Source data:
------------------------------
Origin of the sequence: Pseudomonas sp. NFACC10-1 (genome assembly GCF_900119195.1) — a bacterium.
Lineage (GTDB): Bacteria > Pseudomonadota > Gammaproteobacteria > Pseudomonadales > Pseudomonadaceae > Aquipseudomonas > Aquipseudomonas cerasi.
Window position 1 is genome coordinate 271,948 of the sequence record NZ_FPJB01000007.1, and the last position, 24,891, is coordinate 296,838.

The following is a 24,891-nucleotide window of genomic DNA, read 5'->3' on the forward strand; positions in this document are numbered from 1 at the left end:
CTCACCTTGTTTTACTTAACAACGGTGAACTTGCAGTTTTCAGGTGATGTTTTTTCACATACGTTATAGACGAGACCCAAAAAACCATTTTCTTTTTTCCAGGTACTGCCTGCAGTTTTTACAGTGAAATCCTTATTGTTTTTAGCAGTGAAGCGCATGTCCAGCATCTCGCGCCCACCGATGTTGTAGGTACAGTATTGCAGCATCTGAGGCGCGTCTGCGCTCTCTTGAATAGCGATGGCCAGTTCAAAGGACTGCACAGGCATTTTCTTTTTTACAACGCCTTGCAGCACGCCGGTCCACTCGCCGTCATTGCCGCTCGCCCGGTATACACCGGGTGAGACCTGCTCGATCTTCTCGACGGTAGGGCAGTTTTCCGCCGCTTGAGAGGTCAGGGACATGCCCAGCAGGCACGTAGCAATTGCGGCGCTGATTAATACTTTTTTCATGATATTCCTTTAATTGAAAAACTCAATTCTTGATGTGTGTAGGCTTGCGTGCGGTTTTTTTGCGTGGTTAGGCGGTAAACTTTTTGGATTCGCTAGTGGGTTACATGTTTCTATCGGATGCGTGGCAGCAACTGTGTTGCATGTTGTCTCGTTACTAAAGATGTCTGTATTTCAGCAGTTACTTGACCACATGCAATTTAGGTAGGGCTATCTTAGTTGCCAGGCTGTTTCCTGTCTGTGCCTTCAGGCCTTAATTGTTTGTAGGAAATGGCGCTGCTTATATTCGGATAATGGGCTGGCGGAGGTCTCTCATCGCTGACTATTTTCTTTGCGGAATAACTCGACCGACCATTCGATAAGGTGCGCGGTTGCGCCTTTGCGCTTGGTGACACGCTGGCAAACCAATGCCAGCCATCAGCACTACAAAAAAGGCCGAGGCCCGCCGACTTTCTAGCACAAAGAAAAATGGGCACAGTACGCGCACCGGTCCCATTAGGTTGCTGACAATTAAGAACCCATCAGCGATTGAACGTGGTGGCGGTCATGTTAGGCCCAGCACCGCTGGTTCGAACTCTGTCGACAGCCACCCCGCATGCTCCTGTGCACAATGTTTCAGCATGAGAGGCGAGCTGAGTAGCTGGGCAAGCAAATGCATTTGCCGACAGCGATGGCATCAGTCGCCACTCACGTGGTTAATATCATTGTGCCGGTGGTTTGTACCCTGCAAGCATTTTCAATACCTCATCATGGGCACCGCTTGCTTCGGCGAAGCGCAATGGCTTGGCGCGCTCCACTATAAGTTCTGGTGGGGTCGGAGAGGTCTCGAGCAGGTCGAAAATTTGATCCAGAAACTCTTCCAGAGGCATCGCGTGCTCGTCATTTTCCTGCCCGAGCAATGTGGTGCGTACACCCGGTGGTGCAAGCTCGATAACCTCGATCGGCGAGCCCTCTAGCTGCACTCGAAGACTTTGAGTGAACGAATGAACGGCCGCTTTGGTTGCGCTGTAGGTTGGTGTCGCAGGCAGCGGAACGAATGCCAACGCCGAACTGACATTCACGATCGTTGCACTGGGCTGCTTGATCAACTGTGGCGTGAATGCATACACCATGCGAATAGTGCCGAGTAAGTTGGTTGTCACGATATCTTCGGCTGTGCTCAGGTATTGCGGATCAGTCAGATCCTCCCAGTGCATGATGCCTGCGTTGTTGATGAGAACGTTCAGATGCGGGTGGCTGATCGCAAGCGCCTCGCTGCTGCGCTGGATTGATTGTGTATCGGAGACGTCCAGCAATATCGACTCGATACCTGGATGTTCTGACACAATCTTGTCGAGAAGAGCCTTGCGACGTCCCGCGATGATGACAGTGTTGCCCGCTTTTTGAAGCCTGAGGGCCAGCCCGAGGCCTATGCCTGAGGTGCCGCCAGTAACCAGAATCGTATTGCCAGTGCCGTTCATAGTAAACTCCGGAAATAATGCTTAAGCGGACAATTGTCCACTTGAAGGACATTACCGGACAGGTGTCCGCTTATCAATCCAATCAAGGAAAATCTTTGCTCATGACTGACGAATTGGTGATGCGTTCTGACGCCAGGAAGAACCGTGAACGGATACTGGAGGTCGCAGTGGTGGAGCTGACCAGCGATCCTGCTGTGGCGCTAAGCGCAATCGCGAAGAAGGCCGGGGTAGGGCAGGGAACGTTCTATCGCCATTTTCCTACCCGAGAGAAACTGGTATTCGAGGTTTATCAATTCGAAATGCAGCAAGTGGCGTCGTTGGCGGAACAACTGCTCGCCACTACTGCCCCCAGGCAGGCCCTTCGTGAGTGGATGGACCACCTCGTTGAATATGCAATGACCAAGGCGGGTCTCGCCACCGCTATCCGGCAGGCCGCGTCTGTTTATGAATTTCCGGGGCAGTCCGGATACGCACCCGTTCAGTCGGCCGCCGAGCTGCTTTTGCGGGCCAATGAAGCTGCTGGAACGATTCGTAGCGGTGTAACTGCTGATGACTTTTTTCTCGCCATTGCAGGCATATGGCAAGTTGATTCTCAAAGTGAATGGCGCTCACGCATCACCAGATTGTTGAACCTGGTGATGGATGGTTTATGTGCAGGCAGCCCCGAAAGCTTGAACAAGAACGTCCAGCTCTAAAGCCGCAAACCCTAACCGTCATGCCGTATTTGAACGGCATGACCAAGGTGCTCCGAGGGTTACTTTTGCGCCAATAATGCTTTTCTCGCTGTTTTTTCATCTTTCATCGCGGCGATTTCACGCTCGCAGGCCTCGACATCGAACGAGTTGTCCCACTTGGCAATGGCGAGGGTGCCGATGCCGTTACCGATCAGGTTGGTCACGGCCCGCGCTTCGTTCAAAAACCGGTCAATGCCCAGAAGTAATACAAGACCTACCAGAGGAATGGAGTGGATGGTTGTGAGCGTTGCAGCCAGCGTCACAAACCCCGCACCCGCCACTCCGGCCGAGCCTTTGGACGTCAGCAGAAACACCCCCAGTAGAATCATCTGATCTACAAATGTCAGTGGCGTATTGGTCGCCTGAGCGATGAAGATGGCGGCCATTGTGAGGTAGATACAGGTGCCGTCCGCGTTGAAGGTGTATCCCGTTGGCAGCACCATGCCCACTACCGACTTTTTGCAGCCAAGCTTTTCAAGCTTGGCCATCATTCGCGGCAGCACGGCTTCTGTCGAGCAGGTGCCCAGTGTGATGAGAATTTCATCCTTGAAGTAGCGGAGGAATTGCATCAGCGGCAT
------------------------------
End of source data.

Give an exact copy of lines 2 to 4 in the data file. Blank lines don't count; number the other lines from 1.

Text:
Lineage (GTDB): Bacteria > Pseudomonadota > Gammaproteobacteria > Pseudomonadales > Pseudomonadaceae > Aquipseudomonas > Aquipseudomonas cerasi.
Window position 1 is genome coordinate 271,948 of the sequence record NZ_FPJB01000007.1, and the last position, 24,891, is coordinate 296,838.

The following is a 24,891-nucleotide window of genomic DNA, read 5'->3' on the forward strand; positions in this document are numbered from 1 at the left end: